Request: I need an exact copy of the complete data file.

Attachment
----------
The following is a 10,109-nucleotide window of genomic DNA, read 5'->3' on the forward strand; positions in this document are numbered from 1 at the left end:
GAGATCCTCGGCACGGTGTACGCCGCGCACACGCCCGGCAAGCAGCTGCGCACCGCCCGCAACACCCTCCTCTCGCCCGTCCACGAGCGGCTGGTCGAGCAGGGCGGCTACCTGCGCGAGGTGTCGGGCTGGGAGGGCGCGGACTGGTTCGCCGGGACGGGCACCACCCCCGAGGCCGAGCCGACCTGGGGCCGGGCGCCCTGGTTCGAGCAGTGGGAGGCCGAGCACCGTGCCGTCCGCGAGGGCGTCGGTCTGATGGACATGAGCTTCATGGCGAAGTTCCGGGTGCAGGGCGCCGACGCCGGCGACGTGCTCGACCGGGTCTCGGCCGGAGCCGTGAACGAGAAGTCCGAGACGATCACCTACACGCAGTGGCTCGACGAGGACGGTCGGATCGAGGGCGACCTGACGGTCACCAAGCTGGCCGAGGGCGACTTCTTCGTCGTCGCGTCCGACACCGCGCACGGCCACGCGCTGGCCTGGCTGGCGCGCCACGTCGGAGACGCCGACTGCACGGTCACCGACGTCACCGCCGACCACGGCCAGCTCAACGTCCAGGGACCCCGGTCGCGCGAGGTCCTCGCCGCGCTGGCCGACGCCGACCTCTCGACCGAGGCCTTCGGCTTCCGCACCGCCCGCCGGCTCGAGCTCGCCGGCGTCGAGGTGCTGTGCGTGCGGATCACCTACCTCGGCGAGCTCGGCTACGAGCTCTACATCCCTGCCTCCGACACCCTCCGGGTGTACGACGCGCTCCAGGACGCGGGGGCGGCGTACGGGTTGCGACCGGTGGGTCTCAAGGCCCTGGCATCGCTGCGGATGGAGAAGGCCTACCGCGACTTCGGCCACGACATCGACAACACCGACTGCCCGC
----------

The following is a 10,109-nucleotide window of genomic DNA, read 5'->3' on the forward strand; positions in this document are numbered from 1 at the left end:
GAGATCCTCGGCACGGTGTACGCCGCGCACACGCCCGGCAAGCAGCTGCGCACCGCCCGCAACACCCTCCTCTCGCCCGTCCACGAGCGGCTGGTCGAGCAGGGCGGCTACCTGCGCGAGGTGTCGGGCTGGGAGGGCGCGGACTGGTTCGCCGGGACGGGCACCACCCCCGAGGCCGAGCCGACCTGGGGCCGGGCGCCCTGGTTCGAGCAGTGGGAGGCCGAGCACCGTGCCGTCCGCGAGGGCGTCGGTCTGATGGACATGAGCTTCATGGCGAAGTTCCGGGTGCAGGGCGCCGACGCCGGCGACGTGCTCGACCGGGTCTCGGCCGGAGCCGTGAACGAGAAGTCCGAGACGATCACCTACACGCAGTGGCTCGACGAGGACGGTCGGATCGAGGGCGACCTGACGGTCACCAAGCTGGCCGAGGGCGACTTCTTCGTCGTCGCGTCCGACACCGCGCACGGCCACGCGCTGGCCTGGCTGGCGCGCCACGTCGGAGACGCCGACTGCACGGTCACCGACGTCACCGCCGACCACGGCCAGCTCAACGTCCAGGGACCCCGGTCGCGCGAGGTCCTCGCCGCGCTGGCCGACGCCGACCTCTCGACCGAGGCCTTCGGCTTCCGCACCGCCCGCCGGCTCGAGCTCGCCGGCGTCGAGGTGCTGTGCGTGCGGATCACCTACCTCGGCGAGCTCGGCTACGAGCTCTACATCCCTGCCTCCGACACCCTCCGGGTGTACGACGCGCTCCAGGACGCGGGGGCGGCGTACGGGTTGCGACCGGTGGGTCTCAAGGCCCTGGCATCGCTGCGGATGGAGAAGGCCTACCGCGACTTCGGCCACGACATCGACAACACCGACTGCCCGC